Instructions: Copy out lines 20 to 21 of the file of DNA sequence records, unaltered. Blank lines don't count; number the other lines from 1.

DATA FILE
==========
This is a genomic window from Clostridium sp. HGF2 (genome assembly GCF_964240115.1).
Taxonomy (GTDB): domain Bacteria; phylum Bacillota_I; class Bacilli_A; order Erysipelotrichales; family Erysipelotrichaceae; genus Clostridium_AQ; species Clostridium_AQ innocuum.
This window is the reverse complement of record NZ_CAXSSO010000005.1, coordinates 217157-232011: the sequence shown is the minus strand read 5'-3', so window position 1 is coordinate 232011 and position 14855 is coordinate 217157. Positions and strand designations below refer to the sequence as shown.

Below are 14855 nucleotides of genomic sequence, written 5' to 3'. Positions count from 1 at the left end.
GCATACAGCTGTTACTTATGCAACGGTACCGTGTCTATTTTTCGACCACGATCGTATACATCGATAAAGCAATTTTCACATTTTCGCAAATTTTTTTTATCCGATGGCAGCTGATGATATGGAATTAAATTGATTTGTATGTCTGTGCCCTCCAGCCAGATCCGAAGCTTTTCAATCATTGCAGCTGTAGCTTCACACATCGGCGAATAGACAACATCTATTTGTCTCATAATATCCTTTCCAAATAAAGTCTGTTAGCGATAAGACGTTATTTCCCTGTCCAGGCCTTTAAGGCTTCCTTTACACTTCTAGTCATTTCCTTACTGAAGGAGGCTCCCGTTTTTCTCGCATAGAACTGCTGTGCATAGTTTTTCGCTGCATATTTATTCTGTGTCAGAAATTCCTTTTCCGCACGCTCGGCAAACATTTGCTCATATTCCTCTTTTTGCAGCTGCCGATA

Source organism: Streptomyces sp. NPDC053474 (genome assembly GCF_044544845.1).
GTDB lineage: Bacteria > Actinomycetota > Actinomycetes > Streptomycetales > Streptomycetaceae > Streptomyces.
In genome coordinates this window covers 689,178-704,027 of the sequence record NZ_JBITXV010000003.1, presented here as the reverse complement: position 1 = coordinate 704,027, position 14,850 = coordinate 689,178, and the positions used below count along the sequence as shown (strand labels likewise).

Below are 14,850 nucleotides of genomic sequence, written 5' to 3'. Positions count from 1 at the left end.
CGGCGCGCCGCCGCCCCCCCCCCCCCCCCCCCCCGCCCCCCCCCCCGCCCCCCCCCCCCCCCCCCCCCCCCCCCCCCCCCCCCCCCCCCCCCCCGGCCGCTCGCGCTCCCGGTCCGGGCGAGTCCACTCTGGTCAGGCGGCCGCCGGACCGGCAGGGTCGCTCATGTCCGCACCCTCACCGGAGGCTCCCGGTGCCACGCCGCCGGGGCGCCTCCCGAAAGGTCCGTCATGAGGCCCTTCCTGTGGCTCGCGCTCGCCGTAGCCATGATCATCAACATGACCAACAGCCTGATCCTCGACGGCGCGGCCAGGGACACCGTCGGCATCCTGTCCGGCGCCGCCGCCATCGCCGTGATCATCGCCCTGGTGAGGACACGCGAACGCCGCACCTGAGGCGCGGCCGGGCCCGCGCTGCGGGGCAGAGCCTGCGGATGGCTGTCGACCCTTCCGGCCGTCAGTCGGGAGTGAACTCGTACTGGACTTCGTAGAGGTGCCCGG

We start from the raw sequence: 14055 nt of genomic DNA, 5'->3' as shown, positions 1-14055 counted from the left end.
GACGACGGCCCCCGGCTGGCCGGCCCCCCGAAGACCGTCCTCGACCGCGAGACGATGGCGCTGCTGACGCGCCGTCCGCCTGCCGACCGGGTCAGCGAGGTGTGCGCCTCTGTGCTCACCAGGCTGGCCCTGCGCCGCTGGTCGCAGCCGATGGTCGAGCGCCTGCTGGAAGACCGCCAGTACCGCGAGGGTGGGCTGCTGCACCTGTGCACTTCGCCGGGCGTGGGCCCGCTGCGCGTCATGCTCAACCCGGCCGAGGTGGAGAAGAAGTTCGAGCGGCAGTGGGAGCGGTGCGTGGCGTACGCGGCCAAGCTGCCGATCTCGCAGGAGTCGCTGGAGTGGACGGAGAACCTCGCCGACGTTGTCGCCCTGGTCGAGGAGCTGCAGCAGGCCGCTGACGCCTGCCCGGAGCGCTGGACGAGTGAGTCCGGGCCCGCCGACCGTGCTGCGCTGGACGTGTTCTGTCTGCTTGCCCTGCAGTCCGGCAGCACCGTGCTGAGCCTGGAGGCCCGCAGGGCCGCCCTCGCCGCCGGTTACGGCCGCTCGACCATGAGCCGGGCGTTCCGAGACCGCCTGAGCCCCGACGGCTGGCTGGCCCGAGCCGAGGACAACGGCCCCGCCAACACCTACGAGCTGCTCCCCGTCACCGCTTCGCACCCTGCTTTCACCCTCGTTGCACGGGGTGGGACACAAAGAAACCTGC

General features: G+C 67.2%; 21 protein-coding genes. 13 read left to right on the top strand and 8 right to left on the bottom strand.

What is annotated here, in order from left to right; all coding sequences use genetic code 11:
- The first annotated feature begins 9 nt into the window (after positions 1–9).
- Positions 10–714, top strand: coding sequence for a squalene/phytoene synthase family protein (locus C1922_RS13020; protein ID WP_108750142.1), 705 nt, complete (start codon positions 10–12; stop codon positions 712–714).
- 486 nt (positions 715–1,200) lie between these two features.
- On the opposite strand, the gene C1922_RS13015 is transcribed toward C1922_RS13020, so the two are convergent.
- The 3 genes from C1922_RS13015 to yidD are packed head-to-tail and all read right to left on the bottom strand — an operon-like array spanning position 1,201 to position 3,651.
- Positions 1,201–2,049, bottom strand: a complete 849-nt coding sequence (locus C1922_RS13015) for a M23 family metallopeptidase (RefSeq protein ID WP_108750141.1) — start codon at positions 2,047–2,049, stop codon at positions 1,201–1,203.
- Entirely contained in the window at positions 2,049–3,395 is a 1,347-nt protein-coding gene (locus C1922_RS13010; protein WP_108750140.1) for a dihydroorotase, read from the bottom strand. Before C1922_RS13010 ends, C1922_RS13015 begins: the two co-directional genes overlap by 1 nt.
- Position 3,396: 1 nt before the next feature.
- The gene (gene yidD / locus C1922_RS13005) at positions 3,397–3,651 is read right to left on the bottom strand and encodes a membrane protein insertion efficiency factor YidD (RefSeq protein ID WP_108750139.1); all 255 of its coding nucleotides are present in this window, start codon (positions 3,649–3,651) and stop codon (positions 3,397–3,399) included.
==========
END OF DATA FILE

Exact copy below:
- Positions 1,201–2,049, bottom strand: a complete 849-nt coding sequence (locus C1922_RS13015) for a M23 family metallopeptidase (RefSeq protein ID WP_108750141.1) — start codon at positions 2,047–2,049, stop codon at positions 1,201–1,203.
- Entirely contained in the window at positions 2,049–3,395 is a 1,347-nt protein-coding gene (locus C1922_RS13010; protein WP_108750140.1) for a dihydroorotase, read from the bottom strand. Before C1922_RS13010 ends, C1922_RS13015 begins: the two co-directional genes overlap by 1 nt.